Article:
A Visit to Branklyn Gardens

A few weeks ago in that spell of glorious weather that made it feel like a real summer here in Scotland we went to Perthshire. After visiting Scone Palace we headed back into Perth and stopped off at Branklyn Gardens which is run by the National Trust of Scotland Garden. It's a very long time since I've been there so it was interesting to go back and visit. The gardens were first created by John and Dorothy Renton in the 1920's around their arts and crafts inspired house. With a combination of plants and seeds brought back by plant hunters and their flare for creating a very unique garden they have left a garden and plant collection that attracts plant lovers from all over the world. 

Walking through the dappled shade of trees and shrubs

For me one of the attractions of Branklyn is the way the mature trees and shrubs have enclosed the garden, making it feel like a total escape away from the busy roads and town outside. Here you can lose yourself in the narrow paths that wind their way under big Rhododendrons, Acers and Magnolias searching for those special plants the gardens are well known for.

The rockery
Once into the garden proper you descend down a set of steps into the rockery where it sits in a pool of sunlight amongst the surrounding trees. Here many miniature gems are nestled in amongst the rocks, from miniature conifers to tiny Saxifrages they form a constantly changing pattern of form and colour through out the year. I feel Branklyn has a little bit of everything, a sample of Scottish gardens at it's best, a rockery, peat garden, pond, trees, woodland, bulbs, perennials and herbaceous borders.

Amazing Acers!

Colour doesn't have to come from flowers alone, I'm a great fan of foliage colour through out the year and these Acers didn't disappoint. The purple filigree foliage of the Acer palmatums contrast beautifully with the tall golden Acers and evergreen foliage is provided by many Rhododendrons, Embothrium and pines.

Big show off deciduous Azaleas in full flower

Calanthe tricarinata

Sometimes the most interesting and beautiful plants and flowers are the ones hiding away. While the riotous Rhododendrons and Azaleas shout here we are and there's is no missing them, sometimes it's worth getting down to ground level and searching out the more curious and hidden ones. The Calanthe above is a hardy Japanese species which was quite at home in the damp leafy soil under the trees.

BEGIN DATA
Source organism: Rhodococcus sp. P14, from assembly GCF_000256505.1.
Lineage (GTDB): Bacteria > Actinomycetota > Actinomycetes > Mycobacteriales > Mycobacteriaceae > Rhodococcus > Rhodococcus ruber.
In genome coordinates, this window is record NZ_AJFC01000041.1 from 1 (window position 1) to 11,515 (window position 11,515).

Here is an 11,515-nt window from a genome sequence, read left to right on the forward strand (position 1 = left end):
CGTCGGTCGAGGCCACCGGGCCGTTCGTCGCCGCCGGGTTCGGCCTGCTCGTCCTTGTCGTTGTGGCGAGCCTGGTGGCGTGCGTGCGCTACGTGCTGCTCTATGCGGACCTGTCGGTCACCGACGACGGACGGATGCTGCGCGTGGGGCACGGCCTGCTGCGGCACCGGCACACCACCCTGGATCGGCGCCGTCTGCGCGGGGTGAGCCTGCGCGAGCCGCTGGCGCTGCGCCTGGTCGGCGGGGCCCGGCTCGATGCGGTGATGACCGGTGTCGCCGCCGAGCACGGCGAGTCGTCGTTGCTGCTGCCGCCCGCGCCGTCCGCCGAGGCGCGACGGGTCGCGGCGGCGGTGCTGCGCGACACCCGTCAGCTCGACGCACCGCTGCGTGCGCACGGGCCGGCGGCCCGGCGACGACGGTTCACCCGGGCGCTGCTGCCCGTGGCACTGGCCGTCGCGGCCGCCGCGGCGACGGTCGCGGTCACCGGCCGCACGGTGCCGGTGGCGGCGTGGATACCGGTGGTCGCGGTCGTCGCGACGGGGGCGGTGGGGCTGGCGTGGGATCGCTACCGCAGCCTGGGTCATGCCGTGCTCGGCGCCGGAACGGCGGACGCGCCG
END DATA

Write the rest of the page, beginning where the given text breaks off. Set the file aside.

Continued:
Embothrium coccineum or Chilean Fire Bush

Visiting a NTS garden is like re-visiting the very beginning of my horticulture career thirty years ago. I spent the first three years of my career in NTS gardens first as a sixteen year old on the NTS YTS scheme then on the two year diploma course at Threave School of Gardening. I re-discover the first plants I learnt the Latin names of and plants I came across for the first time. Plants, like scent and music take me back to where I first met them or worked with them and more often than not it's Inveresk, Threave and Crathes. Names that roll off the tongue..... Enkianthus campanulatus, Humulus lupulus 'Aureus' and so on.

Enkianthus campanulatus with it's bell shaped flowers
hence the name from campanula or little bell

Thalictrums and Azaleas provide a profusion of colour with a confetti layer
 of petals on the path below

Can you tell I loved the Acers? I took a few photos!

Acers again

May is the perfect time to visit Branklyn with the Rhodoendrons and azaleas in full flower and early summer perennials starting to do their thing and then there is the Meconopsis. There were many groups of the blue Himalayan poppies through out the gardens, enjoying the dappled shade and rich soil.

Meconopsis 'Merit', an outstanding clear white 

Meconopsis with candelabra Primulas in the
 background making a fabulous combination

Perfect Himalayan poppies

Oooops Acers again!

Primula seiboldii

I hope you have enjoyed a wee wander around Branklyn Gardens as much as I did. I definitely hope not to leave it another twenty years before I make it back again. To plan a visit yourself see the website here Branklyn Gardens

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  1. Oooooh. Yes, I enjoyed it very much, thank you for the tip! I have a long list of places to visit when I get to Scotland though J
    The Acers are breathtaking, but so is the composition of plants, textures and colours! I would so love to have the lovely Himalayan poppies and candelabra Primulas - what a lovely photo - but our spring and summer seem a bit too dry for them. If they survive the winter then they just wither away in drought during the summer. The archipelago is one of the driest parts of Finland. I do envy your rain, even if you might sometimes get too much of it. But it does create very lush gardens.

    1. I always have a long list of places to visit, hopefully you will make a visit soon. The whole tapestry of colour be it foliage or flowers is striking in this garden. I've never thought of Finland as being so dry!


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